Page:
No doubt about it, the advent of the Internet has changed the way the world does business. Conversely, it has also impacted how disgruntled clients and customers can air those grievances, regardless of their validity or truth. Photos and comments posted on the World Wide Web are out there for anyone and everyone to read, and certainly, that’s generally not an enviable position.
That being said, is there something you can do to combat negative reviews online? Successful Business News asked experts to share your thoughts, and their comments are below.
Josh Lenon, Lawyer in Residence, Clio According to Lenon, “For lawyers, the worst thing you can do it take legal action against a bad review. First, you open the review to being publicly litigated as true. Second, you’ve closed off friendly avenues to get the reviewer to amend their review. Third, you may make the review go ‘viral,’ making your bad publicity the only thing people can find about you.
"The best way to deal with bad review for lawyers is to bury them in good reviews. Focus on your work quality and provide opportunities for clients to give you positive public feedback. (Be sure to follow your jurisdiction's rules for soliciting reviews.)"
Josh King, Chief Legal Officer, Avvo Josh King offers tips for responding to negative online reviews that apply to every service provider, regardless of whether they are a business owner, entrepreneur or attorney.
King’s Action Steps for handling critical online comments include:
Respond briefly with a note apologizing for any oversights that may have occurred while encouraging a dialogue with the poster with an eye towards resolving their complaints
Refraining from responding with negative comments aimed at the customer
Trying to determine the identity of the poster, if their name or other identifying information has been concealed. That way, you can reach out to them outside the glare of the Internet in an attempt to appease their annoyance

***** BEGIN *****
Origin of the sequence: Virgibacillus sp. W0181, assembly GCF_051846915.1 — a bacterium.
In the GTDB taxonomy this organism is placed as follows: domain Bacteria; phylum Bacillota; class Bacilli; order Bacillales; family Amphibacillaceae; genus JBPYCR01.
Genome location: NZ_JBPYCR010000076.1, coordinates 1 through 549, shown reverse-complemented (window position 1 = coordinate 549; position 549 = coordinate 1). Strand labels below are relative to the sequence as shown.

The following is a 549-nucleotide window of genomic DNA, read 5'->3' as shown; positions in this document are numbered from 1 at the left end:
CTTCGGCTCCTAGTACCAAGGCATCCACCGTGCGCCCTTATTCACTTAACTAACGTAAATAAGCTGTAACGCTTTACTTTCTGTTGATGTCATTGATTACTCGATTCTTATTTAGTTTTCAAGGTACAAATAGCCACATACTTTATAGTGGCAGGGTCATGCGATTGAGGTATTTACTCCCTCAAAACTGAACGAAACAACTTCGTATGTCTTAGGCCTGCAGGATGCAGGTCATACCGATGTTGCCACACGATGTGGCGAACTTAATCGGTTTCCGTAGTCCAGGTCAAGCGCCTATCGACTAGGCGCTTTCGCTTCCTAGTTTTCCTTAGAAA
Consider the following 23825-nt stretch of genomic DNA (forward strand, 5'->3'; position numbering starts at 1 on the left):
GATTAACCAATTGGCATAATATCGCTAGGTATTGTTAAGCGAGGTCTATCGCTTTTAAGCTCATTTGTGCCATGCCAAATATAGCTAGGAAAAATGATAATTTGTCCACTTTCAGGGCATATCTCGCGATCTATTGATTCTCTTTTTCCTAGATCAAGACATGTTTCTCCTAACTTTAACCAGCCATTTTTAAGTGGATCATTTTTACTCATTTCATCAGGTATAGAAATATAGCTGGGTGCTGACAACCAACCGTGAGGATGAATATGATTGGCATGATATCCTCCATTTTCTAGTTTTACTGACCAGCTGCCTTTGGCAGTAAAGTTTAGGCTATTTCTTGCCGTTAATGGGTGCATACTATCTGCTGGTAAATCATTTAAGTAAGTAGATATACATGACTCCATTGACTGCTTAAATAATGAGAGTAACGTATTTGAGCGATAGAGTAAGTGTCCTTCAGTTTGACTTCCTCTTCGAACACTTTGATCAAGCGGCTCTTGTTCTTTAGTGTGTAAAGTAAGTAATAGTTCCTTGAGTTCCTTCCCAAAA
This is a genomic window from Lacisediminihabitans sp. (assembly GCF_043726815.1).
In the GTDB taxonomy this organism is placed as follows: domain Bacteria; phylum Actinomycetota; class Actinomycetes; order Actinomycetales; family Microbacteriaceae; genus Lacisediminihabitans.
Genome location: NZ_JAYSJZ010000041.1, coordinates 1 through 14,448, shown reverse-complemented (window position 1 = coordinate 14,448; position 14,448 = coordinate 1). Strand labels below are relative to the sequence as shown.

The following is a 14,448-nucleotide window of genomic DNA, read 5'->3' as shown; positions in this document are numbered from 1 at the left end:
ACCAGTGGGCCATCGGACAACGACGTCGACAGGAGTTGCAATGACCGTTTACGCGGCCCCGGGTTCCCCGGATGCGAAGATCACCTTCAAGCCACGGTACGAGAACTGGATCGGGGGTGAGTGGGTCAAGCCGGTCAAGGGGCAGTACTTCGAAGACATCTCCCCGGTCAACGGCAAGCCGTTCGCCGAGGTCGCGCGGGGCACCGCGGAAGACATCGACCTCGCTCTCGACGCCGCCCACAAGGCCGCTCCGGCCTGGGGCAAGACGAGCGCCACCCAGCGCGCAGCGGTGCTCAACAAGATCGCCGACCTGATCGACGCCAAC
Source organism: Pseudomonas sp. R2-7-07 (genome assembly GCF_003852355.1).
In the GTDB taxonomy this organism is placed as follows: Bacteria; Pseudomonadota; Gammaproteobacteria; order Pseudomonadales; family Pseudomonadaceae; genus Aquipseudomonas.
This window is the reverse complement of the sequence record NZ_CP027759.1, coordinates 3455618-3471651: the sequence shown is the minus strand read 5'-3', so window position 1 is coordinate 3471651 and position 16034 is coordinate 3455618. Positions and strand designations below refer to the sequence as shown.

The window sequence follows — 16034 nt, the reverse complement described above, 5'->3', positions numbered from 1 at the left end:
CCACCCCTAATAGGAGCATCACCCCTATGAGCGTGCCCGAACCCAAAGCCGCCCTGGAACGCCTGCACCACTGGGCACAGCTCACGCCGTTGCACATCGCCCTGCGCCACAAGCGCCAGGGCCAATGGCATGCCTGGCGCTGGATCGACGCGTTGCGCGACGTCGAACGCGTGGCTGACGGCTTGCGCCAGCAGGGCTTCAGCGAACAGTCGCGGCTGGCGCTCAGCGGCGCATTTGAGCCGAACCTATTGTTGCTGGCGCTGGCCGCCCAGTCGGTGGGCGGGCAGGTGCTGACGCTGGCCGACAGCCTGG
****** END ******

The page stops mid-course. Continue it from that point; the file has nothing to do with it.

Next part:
Ensuring your company web site features prominently posted positive client testimonials or feedback, so potential customers can rea and consider offsetting views
Angela Bonfante, Principal, ABKitchenDesigns Angela Bonfante not only assists clients seeking to renovate their homes, she is also a public speaker and educator at a community college in Columbus, Ohio. Her various entrepreneurial endeavors have taught her about dealing with negative online reviews, which, she says, she has been extremely fortunate to avoid, to the best of her knowledge.
However, she says she is extremely cognizant about every interaction she has with clients and even prospective customers who reach out to her via referral web sites such as Houzz. “Do your best to maintain a positive attitude and not internalize negative comments made by others. That way, if you feel compelled to respond in some way, you won’t sound defensive or argumentative. If your response to a negative comment or review is defensive, it could only serve to backfire and actually, although unintentionally, reinforce whatever the commenter said about you in the first place,” she said.
“If you do choose to respond online, be certain to be kind, not defensive or angry. Remember, you can catch more flies with honey than with vinegar,” she says. Tami Kamin Meyer is an Ohio attorney and writer who tweets as @girlwithapen.